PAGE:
36. 36. this chapter a general solution was determined for the derived second order,non-linear differential equation. This general solution takes the following form. = −3 − + 1 3 : = − − −3 − + −1 3 Utilization of the general solution requires that constants and bedetermined. This is accomplished by applying boundary conditions. For thepurposes of this analysis the boundary conditions will be defined at the time ofbubble departure. At departure, the radius defined by the Rayleigh equation willbe set equal to the radius defined by the general solution. Additionally, the slopeof both equations will be assumed perpendicular at this time. = = = −1 =− = = By substation of the appropriate equations into the boundary conditionsdefined above, a system of equations is created. This system of equations isreduced to define the constant . The derivation of this is located in Appendix B. = − 2 This equation is rewritten in terms of bubble departure radius by utilizationof the Rayleigh equation. 1 = − 2 23
  37. 37. Solving for constant requires experimental data including systemconditions and the departure radius. By averaging results for experimental datasets, a value for constant can be defined. 1 2 − , = =1 To define the constant , experimental data published by (Van Stralen,Cole, Sluyter, Sohal, 1975) is utilized. Results of this analysis are shown inTable 3.Table 3. Values of C for the General Solution Derived from Rayleigh Equation withExperimental Data of (Van Stralen, Cole, Sluyter, Sohal, 1975). Experimental Departure Radius of (Van Stralen, Bubble Number Cole, Sluyter, Ja Sohal, 1975) , m 1 0.00092 64.4322 6.032567 15.779446 2 0.0079 124.4618 2.572322 10.626594 3 0.0119 200.1375 2.549390 9.798288 4 0.0136 385.8247 2.411500 9.475620 5 0.0268 895.6793 2.309636 8.075797 6 0.0415 2038.6934 1.924969 7.019034 Average 10.129130 It is possible to solve for constant by substitution of constant into thegeneral solution and rearranging. 24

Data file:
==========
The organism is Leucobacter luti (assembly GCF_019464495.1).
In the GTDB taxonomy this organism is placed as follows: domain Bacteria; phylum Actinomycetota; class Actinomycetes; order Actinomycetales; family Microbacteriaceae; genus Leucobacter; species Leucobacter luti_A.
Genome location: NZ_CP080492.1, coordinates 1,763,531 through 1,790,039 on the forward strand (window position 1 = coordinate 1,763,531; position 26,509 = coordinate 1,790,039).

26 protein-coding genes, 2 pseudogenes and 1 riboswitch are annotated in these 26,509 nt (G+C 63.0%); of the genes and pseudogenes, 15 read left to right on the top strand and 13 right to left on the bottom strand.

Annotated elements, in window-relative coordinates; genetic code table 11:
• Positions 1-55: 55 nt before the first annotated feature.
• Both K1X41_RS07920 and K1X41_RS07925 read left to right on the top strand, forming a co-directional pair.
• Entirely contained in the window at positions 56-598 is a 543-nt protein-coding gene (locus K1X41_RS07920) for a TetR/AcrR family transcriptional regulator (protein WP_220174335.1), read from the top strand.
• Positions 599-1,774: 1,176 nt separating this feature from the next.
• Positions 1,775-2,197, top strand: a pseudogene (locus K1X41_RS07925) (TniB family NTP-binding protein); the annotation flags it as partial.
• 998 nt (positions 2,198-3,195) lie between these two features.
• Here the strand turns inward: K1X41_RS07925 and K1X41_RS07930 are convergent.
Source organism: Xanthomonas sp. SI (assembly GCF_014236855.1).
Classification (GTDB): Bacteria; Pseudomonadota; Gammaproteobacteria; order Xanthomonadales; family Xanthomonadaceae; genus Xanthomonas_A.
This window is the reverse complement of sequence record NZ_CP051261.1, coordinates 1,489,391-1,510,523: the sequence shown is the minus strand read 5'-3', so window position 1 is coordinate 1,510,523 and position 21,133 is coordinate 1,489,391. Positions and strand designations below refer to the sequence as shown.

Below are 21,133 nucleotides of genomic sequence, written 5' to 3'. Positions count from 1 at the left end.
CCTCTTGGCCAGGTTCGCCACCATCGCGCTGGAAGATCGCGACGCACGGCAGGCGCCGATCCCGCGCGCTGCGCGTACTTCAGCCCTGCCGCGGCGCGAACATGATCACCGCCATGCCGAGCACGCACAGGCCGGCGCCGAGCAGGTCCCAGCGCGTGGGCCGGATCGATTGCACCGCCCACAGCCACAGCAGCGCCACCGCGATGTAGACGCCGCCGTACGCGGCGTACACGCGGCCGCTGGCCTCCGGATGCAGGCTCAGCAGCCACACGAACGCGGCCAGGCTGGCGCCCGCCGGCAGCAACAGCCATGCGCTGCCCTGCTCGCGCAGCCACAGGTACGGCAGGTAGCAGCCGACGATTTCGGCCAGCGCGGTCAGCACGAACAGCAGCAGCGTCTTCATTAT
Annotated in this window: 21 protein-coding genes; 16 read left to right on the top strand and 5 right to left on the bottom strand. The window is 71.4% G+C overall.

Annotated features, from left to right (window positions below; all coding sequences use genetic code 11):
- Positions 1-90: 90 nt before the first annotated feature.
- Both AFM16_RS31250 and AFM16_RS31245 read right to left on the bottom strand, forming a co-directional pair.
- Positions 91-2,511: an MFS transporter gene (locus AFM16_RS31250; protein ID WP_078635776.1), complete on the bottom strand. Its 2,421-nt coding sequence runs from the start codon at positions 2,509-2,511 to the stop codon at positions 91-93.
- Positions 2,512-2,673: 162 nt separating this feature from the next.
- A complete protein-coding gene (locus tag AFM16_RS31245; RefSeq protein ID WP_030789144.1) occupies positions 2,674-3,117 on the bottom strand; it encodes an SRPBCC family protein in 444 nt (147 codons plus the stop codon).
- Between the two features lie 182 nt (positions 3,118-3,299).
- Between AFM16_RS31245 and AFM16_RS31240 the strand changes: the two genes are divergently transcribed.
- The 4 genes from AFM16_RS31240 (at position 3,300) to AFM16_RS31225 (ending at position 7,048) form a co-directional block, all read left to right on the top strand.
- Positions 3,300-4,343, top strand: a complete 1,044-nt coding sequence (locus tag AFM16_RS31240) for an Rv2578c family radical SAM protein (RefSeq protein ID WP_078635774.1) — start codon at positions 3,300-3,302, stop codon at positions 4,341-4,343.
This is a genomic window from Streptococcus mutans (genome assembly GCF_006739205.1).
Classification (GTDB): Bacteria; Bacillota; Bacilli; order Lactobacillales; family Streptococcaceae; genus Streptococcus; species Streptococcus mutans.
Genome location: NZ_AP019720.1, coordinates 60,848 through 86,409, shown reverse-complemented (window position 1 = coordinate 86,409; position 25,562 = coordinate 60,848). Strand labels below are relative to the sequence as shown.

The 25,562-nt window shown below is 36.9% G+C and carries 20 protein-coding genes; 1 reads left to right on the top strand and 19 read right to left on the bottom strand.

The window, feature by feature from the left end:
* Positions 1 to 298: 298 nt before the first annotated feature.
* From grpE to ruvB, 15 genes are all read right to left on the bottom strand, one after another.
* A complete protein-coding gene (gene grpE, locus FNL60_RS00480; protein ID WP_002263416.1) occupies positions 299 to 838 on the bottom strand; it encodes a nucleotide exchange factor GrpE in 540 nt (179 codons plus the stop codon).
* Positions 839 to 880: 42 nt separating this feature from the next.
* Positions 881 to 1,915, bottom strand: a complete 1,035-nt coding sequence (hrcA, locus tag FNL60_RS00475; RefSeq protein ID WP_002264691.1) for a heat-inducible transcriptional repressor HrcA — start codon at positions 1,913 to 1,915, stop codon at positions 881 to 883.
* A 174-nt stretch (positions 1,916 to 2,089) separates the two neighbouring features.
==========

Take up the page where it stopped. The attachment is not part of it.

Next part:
38. 38. 3 − , 3 + , = =1 Evaluation of the equation above is again accomplished by utilizingexperimental data published by (Van Stralen, Cole, Sluyter, Sohal, 1975) andthe average constant derived above. Results are shown in Table 4.Table 4. Values of D for the General Solution Derived from Rayleigh Equation withExperimental Data of (Van Stralen, Cole, Sluyter, Sohal, 1975). Experimental Departure Radius of (Van Stralen, Bubble Number Cole, Sluyter, Ja Sohal, 1975) , m 1 0.00092 64.4322 6.032567 1.90337E-08 2 0.0079 124.4618 2.572322 8.60658E-07 3 0.0119 200.1375 2.549390 2.2439E-06 4 0.0136 385.8247 2.411500 3.19052E-06 5 0.0268 895.6793 2.309636 2.06378E-05 6 0.0415 2038.6934 1.924969 7.4054E-05 Average 1.683431E-05 Substitution of these constants into the general solution produces a linearrelationship for bubble radius that satisfies the second order, non-lineardifferential equation. 1 3 1 = − + 1.683431E − 05 8354.181454 At departure, this equation will be equivalent to the Rayleigh equation.Setting the general solution equal to the Rayleigh equation produces a function 25
  39. 39. of the departure time. In order to solve for bubble departure radius, thedeparture time is replaced by utilizing the Rayleigh equation. 3 − 0 = 3 + − Substitution of the constants and results in the following equation. 1 0 = 3 + − 1.683431E − 05 8354.181454 ∗ The above equation has three possible solutions for the departure radius.The exact solution corresponding to the bubble departure must be real, positiveand should be in the scale of expected results. Evaluation of experimental datafrom (Van Stralen, Cole, Sluyter, Sohal, 1975) with the equation aboveproduces the predicted departure radii presented in Table 5.Table 5. Error Analysis of Predicted Departure Radii based on Rayleigh Based GeneralSolution. Experimental Departure Radius Predicted of (Van Stralen, Bubble Number Ja Departure Radius % Error Cole, Sluyter, Sohal, 1975) , m , m 1 64.4322 0.00092 0.025371 2657.7113 2 124.4618 0.0079 0.025024 216.7582 3 200.1375 0.0119 0.025018 110.2391 4 385.8247 0.0136 0.024984 83.7026 5 895.6793 0.0268 0.024955 -6.8839 6 2038.6934 0.0415 0.024821 -40.1915 26
  40. 40. Analysis of the table indicates that predicted departure radii fail toconsistently fit with experimental data. This is seen graphically in Figure 4 andFigure 5.Figure 4. Comparison of Predicted Departure Radii from Rayleigh Based Equation andExperimental Departure Radii. 27